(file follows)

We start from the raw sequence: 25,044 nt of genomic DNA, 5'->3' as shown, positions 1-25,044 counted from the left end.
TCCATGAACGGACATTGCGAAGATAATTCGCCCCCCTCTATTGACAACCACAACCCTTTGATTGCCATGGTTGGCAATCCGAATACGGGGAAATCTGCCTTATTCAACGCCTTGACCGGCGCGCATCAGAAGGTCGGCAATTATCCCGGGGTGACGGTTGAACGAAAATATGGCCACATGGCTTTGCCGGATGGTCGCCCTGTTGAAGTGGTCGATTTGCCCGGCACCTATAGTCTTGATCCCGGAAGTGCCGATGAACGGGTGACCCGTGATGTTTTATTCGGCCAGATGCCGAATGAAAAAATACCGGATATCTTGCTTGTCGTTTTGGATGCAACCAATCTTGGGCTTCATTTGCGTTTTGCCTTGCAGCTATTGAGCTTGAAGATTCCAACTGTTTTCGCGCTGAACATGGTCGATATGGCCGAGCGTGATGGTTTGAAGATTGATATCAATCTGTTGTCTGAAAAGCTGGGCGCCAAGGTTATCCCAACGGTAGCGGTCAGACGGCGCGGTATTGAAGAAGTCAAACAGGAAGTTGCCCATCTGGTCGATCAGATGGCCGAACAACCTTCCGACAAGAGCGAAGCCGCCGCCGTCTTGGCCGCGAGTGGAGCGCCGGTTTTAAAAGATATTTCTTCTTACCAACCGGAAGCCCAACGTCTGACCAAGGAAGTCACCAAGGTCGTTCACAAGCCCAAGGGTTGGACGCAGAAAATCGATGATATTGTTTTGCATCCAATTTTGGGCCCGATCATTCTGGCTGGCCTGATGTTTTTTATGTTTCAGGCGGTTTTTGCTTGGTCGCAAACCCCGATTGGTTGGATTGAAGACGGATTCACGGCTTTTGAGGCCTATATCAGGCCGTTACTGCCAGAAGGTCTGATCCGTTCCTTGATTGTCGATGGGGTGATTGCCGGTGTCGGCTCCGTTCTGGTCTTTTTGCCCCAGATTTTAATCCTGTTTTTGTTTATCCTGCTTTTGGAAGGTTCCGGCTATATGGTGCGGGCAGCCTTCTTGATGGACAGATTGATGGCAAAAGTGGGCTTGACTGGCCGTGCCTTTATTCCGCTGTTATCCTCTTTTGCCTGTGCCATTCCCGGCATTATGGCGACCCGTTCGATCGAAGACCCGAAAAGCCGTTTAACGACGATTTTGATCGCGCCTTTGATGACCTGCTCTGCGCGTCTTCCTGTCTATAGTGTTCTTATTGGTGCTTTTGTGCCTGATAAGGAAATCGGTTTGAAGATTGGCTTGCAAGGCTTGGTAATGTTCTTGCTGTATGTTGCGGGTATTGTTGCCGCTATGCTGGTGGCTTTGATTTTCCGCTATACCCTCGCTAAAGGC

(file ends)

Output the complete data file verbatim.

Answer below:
We start from the raw sequence: 25,044 nt of genomic DNA, 5'->3' as shown, positions 1-25,044 counted from the left end.
TCCATGAACGGACATTGCGAAGATAATTCGCCCCCCTCTATTGACAACCACAACCCTTTGATTGCCATGGTTGGCAATCCGAATACGGGGAAATCTGCCTTATTCAACGCCTTGACCGGCGCGCATCAGAAGGTCGGCAATTATCCCGGGGTGACGGTTGAACGAAAATATGGCCACATGGCTTTGCCGGATGGTCGCCCTGTTGAAGTGGTCGATTTGCCCGGCACCTATAGTCTTGATCCCGGAAGTGCCGATGAACGGGTGACCCGTGATGTTTTATTCGGCCAGATGCCGAATGAAAAAATACCGGATATCTTGCTTGTCGTTTTGGATGCAACCAATCTTGGGCTTCATTTGCGTTTTGCCTTGCAGCTATTGAGCTTGAAGATTCCAACTGTTTTCGCGCTGAACATGGTCGATATGGCCGAGCGTGATGGTTTGAAGATTGATATCAATCTGTTGTCTGAAAAGCTGGGCGCCAAGGTTATCCCAACGGTAGCGGTCAGACGGCGCGGTATTGAAGAAGTCAAACAGGAAGTTGCCCATCTGGTCGATCAGATGGCCGAACAACCTTCCGACAAGAGCGAAGCCGCCGCCGTCTTGGCCGCGAGTGGAGCGCCGGTTTTAAAAGATATTTCTTCTTACCAACCGGAAGCCCAACGTCTGACCAAGGAAGTCACCAAGGTCGTTCACAAGCCCAAGGGTTGGACGCAGAAAATCGATGATATTGTTTTGCATCCAATTTTGGGCCCGATCATTCTGGCTGGCCTGATGTTTTTTATGTTTCAGGCGGTTTTTGCTTGGTCGCAAACCCCGATTGGTTGGATTGAAGACGGATTCACGGCTTTTGAGGCCTATATCAGGCCGTTACTGCCAGAAGGTCTGATCCGTTCCTTGATTGTCGATGGGGTGATTGCCGGTGTCGGCTCCGTTCTGGTCTTTTTGCCCCAGATTTTAATCCTGTTTTTGTTTATCCTGCTTTTGGAAGGTTCCGGCTATATGGTGCGGGCAGCCTTCTTGATGGACAGATTGATGGCAAAAGTGGGCTTGACTGGCCGTGCCTTTATTCCGCTGTTATCCTCTTTTGCCTGTGCCATTCCCGGCATTATGGCGACCCGTTCGATCGAAGACCCGAAAAGCCGTTTAACGACGATTTTGATCGCGCCTTTGATGACCTGCTCTGCGCGTCTTCCTGTCTATAGTGTTCTTATTGGTGCTTTTGTGCCTGATAAGGAAATCGGTTTGAAGATTGGCTTGCAAGGCTTGGTAATGTTCTTGCTGTATGTTGCGGGTATTGTTGCCGCTATGCTGGTGGCTTTGATTTTCCGCTATACCCTCGCTAAAGGC